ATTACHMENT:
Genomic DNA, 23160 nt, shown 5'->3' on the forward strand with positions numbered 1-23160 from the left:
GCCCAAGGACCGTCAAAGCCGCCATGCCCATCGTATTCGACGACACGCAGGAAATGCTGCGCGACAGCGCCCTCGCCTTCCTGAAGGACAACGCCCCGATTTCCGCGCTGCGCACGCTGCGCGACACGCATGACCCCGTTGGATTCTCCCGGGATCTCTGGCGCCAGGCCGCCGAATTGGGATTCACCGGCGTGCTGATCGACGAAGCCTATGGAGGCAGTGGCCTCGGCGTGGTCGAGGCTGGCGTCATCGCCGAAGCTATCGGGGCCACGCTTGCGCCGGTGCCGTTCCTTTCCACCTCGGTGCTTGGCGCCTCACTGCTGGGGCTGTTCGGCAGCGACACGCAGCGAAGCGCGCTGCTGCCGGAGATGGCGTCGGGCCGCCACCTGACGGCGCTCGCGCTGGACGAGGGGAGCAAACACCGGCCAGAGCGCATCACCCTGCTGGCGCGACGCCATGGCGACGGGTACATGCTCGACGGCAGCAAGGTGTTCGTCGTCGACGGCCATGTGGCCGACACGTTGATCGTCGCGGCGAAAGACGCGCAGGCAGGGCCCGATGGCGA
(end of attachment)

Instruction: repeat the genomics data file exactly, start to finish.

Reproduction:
Genomic DNA, 23160 nt, shown 5'->3' on the forward strand with positions numbered 1-23160 from the left:
GCCCAAGGACCGTCAAAGCCGCCATGCCCATCGTATTCGACGACACGCAGGAAATGCTGCGCGACAGCGCCCTCGCCTTCCTGAAGGACAACGCCCCGATTTCCGCGCTGCGCACGCTGCGCGACACGCATGACCCCGTTGGATTCTCCCGGGATCTCTGGCGCCAGGCCGCCGAATTGGGATTCACCGGCGTGCTGATCGACGAAGCCTATGGAGGCAGTGGCCTCGGCGTGGTCGAGGCTGGCGTCATCGCCGAAGCTATCGGGGCCACGCTTGCGCCGGTGCCGTTCCTTTCCACCTCGGTGCTTGGCGCCTCACTGCTGGGGCTGTTCGGCAGCGACACGCAGCGAAGCGCGCTGCTGCCGGAGATGGCGTCGGGCCGCCACCTGACGGCGCTCGCGCTGGACGAGGGGAGCAAACACCGGCCAGAGCGCATCACCCTGCTGGCGCGACGCCATGGCGACGGGTACATGCTCGACGGCAGCAAGGTGTTCGTCGTCGACGGCCATGTGGCCGACACGTTGATCGTCGCGGCGAAAGACGCGCAGGCAGGGCCCGATGGCGA